That night a cold front came through and the morning was overcast and cool - really cool. By this time I had begun to think about the snake again and then decided to go back, and at least just cut the rattler off for a souvenir - probably one of the surest ways to get snake bitten. But that didn't happen to me but I still wanted that very large snake's very larger rattle. So I went back to the hilltop to perform my sad act. But the snake wasn't there. Well, so that's natural. My prognostication was right, the snake was probably some critter's meal and thinking so began walking the ditch back down the slope from which the snake had more than likely taken out of his canyon. In about thirty steps I found him again. Only now he was not dead or eaten, but coiled in rope fashion and lying quietly still. He did not move nor rattle at my approach and I'm sure the cooler weather was having an impact on his comfort. Most importantly, nothing had touched him in the night and the blood from his mouth was now dried and not weeping. So what I did next, anyone of you would have. I picked him up with my stick again, put him in a huge cardboard box and took him home to nurse him back to health. And that's what happened to him. Three weeks later he was actively looking for a way out of his 75 gallon trash can container, giving us every indication that he was ready to go home. He obliged us our support by never rattling or striking at us when we opened his locked trash can to see how he was doing. Finally, I took him back to the uninhabited (by humans) canyon, carried him well down the side of the hill off the highway and set him free. Then I took his picture. You can still see the dried blood on his nostril.

So how big was he or she? I didn't measure or weigh him, but he is one of the largest - if not the largest - diamondback I've ever seen. And I'd say I've seen five around his size, mostly in west Texas. I give him five to six feet of length, his girth, as you can see from the photo is nearly uniform and his head was almost as wide as my hand on which I've been bitten before, say three or more inches in width. While he is a large snake, I am a small person. His color, as you see here from my old 35mm Konica camera was a very dark ground color, nearly black as seems to be the norm in this part of Blanco County in way of comparison to other observations on this website. Anyway, he crawled away into his rocky terrain and I climbed way back to the highway and went home. We have never again seen a rattlesnake on this part of US 290 even though I've seen three in this area off road, it really does speak to the secretive lives of these - and most - snakes. Oh, if you want to read the story of my snake bite, look for Alan Tennant's article on snake bite in one of the issues of Texas Monthly in the late 1970s. A special note is that this snake never fed while captive. He did show interest in a store bought rat, but did not attempt to kill the rat, so the rat was removed and the snake liberated as we had no intention of keeping such a dangerous snake in our home.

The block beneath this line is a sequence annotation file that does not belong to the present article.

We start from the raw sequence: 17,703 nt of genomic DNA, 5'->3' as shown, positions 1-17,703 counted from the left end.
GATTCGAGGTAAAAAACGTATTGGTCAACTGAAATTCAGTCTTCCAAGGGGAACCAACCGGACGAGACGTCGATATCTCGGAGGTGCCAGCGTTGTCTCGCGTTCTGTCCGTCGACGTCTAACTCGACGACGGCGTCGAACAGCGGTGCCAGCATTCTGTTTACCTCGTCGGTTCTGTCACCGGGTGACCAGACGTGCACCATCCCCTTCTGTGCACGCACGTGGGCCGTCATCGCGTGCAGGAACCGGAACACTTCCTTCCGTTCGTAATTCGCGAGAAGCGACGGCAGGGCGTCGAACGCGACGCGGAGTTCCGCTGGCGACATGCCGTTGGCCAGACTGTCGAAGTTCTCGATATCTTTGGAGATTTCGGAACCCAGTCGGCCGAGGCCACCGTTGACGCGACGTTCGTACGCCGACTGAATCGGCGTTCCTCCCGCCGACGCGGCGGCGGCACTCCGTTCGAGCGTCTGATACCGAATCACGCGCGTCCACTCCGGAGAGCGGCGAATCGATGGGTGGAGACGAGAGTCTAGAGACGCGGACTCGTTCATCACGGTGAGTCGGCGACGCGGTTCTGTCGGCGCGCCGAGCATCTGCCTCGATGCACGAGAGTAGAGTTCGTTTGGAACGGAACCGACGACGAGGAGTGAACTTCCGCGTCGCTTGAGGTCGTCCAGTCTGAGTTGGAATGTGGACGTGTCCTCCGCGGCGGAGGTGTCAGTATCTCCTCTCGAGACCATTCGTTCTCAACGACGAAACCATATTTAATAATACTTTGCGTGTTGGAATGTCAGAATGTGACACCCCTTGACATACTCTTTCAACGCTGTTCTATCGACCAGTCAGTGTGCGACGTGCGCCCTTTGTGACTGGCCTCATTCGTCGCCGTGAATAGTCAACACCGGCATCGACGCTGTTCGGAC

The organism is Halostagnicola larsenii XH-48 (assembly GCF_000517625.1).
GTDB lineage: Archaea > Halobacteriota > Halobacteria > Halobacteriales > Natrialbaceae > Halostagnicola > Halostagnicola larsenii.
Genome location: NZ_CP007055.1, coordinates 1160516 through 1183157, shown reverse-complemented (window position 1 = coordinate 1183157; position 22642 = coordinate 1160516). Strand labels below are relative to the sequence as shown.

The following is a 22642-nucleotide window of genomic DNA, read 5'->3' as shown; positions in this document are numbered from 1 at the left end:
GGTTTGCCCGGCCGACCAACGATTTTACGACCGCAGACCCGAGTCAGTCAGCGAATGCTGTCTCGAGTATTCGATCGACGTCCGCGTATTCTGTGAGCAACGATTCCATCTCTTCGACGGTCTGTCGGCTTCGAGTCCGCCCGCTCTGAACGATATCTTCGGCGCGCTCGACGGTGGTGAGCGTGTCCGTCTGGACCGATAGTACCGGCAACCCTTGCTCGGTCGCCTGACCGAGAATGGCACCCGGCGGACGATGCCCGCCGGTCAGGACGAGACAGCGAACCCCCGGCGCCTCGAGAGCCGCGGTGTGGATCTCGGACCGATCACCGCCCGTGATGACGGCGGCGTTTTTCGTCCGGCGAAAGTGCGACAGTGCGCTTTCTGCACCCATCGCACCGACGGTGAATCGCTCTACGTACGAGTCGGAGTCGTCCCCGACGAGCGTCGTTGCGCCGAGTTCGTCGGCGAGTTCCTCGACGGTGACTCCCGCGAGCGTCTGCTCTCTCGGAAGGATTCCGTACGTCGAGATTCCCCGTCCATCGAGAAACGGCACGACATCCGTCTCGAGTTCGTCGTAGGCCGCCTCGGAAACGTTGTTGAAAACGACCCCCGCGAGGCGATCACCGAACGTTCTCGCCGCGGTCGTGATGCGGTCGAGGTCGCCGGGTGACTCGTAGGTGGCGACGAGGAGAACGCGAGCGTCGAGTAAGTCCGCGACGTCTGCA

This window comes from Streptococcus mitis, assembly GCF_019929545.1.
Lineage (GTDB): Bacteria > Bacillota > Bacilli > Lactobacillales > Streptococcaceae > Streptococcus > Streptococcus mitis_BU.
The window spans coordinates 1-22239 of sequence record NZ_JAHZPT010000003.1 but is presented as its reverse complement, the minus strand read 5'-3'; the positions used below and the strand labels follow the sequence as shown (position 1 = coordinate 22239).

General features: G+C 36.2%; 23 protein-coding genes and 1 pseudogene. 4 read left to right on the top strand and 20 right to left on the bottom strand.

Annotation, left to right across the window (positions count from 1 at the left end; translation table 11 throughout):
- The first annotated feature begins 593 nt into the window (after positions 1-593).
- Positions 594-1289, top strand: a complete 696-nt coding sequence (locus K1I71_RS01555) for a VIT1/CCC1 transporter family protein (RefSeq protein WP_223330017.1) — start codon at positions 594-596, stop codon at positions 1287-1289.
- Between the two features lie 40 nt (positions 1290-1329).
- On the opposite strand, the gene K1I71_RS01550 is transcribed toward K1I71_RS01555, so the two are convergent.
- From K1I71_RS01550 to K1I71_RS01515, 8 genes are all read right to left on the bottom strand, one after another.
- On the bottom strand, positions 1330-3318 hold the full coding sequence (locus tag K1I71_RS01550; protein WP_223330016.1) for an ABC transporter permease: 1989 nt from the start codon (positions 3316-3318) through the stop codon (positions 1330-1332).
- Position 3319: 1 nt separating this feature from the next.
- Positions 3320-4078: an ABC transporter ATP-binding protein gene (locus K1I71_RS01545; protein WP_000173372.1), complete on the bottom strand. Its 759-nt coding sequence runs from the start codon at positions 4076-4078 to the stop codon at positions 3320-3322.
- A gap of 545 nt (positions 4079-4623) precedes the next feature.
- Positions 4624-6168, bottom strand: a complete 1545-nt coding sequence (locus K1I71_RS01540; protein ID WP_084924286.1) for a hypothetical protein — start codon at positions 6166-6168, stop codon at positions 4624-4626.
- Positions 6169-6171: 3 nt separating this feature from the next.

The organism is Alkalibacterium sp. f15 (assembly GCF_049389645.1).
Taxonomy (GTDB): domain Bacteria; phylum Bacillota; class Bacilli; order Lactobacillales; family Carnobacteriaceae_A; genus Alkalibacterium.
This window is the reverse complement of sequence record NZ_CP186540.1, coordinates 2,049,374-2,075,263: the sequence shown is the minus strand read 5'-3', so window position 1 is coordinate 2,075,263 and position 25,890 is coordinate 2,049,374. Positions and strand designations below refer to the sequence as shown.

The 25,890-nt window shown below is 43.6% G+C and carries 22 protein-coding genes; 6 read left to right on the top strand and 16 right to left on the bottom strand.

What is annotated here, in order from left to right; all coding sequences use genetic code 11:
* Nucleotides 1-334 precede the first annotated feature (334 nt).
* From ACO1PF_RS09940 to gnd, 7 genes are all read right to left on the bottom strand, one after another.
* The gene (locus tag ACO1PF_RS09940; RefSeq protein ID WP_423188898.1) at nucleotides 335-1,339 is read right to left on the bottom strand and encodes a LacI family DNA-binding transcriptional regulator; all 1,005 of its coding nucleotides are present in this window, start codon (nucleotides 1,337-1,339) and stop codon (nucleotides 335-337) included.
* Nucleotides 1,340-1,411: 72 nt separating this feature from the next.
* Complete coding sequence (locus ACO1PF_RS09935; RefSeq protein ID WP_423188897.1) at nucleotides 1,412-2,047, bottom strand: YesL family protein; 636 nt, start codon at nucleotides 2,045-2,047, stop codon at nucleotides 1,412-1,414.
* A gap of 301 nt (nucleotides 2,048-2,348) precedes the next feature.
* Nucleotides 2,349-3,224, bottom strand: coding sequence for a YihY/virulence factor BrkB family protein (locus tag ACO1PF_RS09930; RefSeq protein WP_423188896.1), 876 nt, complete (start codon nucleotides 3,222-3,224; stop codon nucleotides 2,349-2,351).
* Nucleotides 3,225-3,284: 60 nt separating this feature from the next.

Posted on 09 de outubro de 2017, 02:14 PM by billarbon billarbon | 1 observação | 8 comentários | Deixar um comentário